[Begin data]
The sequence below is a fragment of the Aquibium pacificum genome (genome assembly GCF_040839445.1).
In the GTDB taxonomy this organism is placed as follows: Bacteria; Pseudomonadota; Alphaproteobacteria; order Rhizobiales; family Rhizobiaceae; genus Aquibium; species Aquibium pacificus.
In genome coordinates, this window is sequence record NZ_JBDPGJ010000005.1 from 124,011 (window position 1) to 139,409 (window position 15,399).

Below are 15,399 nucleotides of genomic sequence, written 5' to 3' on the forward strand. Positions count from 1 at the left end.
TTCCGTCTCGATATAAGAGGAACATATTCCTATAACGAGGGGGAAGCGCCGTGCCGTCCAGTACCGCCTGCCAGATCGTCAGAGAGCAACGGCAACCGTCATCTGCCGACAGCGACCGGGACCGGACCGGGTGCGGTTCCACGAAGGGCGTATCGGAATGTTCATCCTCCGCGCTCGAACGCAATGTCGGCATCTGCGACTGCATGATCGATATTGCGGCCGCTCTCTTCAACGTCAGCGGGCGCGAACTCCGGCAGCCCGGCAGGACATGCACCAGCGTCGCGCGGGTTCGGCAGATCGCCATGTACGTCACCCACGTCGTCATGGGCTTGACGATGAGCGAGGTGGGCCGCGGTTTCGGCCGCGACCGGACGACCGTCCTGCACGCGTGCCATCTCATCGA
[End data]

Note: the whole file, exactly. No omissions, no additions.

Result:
The sequence below is a fragment of the Aquibium pacificum genome (genome assembly GCF_040839445.1).
In the GTDB taxonomy this organism is placed as follows: Bacteria; Pseudomonadota; Alphaproteobacteria; order Rhizobiales; family Rhizobiaceae; genus Aquibium; species Aquibium pacificus.
In genome coordinates, this window is sequence record NZ_JBDPGJ010000005.1 from 124,011 (window position 1) to 139,409 (window position 15,399).

Below are 15,399 nucleotides of genomic sequence, written 5' to 3' on the forward strand. Positions count from 1 at the left end.
TTCCGTCTCGATATAAGAGGAACATATTCCTATAACGAGGGGGAAGCGCCGTGCCGTCCAGTACCGCCTGCCAGATCGTCAGAGAGCAACGGCAACCGTCATCTGCCGACAGCGACCGGGACCGGACCGGGTGCGGTTCCACGAAGGGCGTATCGGAATGTTCATCCTCCGCGCTCGAACGCAATGTCGGCATCTGCGACTGCATGATCGATATTGCGGCCGCTCTCTTCAACGTCAGCGGGCGCGAACTCCGGCAGCCCGGCAGGACATGCACCAGCGTCGCGCGGGTTCGGCAGATCGCCATGTACGTCACCCACGTCGTCATGGGCTTGACGATGAGCGAGGTGGGCCGCGGTTTCGGCCGCGACCGGACGACCGTCCTGCACGCGTGCCATCTCATCGA